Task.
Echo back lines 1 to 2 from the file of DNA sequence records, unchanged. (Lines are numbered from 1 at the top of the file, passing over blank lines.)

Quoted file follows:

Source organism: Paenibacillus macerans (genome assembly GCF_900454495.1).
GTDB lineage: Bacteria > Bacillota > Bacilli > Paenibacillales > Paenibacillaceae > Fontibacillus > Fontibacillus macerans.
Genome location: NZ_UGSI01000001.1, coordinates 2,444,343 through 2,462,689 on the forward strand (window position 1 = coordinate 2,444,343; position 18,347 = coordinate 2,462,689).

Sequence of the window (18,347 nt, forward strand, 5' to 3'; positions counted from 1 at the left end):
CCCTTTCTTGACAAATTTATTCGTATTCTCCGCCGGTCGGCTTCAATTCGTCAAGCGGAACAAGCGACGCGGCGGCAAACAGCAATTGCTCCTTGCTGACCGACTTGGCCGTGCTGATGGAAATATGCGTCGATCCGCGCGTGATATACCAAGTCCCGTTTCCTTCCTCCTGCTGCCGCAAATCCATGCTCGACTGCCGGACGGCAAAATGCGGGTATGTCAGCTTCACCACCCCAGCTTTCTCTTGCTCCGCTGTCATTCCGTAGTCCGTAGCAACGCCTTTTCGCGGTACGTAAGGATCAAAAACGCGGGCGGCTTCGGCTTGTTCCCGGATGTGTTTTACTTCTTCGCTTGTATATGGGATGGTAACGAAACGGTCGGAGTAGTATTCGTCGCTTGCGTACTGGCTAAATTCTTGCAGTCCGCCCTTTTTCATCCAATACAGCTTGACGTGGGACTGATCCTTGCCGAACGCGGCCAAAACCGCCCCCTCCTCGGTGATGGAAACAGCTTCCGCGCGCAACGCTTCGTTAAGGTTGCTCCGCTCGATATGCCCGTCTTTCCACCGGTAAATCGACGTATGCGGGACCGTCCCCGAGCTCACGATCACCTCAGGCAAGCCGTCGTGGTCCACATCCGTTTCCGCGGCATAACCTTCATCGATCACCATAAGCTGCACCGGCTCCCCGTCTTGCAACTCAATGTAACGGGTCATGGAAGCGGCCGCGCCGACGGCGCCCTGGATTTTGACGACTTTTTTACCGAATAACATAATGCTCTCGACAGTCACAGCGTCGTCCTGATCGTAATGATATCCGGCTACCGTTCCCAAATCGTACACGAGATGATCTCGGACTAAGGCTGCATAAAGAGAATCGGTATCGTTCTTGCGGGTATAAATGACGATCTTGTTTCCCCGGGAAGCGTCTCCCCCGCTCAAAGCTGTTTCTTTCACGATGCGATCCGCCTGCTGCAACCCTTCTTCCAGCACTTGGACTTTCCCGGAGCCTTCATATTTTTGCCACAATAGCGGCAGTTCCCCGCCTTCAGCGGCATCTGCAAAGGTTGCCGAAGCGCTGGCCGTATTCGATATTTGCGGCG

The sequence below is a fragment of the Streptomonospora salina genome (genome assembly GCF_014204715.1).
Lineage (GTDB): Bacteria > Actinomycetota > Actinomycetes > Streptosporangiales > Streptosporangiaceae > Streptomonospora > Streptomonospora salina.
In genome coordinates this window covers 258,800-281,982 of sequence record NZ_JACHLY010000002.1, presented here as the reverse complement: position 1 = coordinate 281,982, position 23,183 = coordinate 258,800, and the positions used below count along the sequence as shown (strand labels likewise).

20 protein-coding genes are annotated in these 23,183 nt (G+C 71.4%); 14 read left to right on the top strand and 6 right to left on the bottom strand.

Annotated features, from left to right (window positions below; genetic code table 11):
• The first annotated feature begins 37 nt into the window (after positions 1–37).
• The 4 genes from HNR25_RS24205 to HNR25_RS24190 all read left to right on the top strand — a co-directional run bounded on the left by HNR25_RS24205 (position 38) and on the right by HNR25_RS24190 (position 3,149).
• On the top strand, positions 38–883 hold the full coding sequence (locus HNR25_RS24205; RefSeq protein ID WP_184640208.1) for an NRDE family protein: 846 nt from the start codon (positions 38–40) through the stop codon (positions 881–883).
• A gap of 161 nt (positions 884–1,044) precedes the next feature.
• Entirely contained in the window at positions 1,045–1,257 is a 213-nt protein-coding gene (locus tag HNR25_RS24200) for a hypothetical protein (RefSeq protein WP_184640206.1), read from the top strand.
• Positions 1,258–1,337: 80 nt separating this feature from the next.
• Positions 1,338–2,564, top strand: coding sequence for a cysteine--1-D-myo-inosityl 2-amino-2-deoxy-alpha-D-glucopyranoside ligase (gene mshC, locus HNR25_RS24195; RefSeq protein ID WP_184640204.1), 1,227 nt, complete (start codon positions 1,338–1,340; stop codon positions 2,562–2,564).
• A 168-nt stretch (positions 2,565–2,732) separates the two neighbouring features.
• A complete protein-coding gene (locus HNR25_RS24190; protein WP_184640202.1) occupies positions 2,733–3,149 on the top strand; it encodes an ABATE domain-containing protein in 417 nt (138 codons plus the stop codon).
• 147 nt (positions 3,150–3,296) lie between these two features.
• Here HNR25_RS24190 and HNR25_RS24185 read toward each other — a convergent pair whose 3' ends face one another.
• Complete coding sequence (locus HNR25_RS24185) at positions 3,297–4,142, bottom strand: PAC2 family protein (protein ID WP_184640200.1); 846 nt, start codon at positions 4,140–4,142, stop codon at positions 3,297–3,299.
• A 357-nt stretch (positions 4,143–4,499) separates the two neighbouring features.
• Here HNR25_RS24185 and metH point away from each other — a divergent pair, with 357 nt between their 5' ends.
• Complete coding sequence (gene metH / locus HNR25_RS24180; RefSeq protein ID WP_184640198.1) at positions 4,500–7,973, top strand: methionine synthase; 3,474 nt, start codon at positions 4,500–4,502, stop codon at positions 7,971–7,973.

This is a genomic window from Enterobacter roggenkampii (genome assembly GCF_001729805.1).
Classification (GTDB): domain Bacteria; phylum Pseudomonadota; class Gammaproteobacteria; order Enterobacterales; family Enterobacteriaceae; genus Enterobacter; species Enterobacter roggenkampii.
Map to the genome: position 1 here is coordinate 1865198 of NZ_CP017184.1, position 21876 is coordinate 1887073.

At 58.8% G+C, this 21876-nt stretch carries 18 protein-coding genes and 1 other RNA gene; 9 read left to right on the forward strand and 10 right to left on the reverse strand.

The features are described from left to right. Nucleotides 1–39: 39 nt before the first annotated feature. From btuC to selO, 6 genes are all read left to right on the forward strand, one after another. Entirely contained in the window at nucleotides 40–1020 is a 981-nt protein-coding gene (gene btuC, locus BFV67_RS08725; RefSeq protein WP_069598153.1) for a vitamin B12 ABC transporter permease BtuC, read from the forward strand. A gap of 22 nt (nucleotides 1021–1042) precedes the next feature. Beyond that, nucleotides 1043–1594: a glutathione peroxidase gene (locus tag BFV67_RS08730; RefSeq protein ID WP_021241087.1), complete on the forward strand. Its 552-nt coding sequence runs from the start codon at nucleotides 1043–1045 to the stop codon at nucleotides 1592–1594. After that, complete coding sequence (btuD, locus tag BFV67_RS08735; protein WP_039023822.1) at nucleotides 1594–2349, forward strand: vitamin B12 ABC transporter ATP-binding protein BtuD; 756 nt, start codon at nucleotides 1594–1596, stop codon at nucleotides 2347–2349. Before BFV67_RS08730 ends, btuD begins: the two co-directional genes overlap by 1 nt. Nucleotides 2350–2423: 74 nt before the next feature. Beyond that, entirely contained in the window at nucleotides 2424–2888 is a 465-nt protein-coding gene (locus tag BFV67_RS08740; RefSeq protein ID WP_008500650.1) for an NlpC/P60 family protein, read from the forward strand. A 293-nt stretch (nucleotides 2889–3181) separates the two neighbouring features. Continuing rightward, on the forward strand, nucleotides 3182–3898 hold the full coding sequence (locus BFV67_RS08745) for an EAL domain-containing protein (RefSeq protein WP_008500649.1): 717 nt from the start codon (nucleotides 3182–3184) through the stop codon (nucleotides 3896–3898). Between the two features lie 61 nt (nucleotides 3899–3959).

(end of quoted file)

Source organism: Paenibacillus macerans (genome assembly GCF_900454495.1).
GTDB lineage: Bacteria > Bacillota > Bacilli > Paenibacillales > Paenibacillaceae > Fontibacillus > Fontibacillus macerans.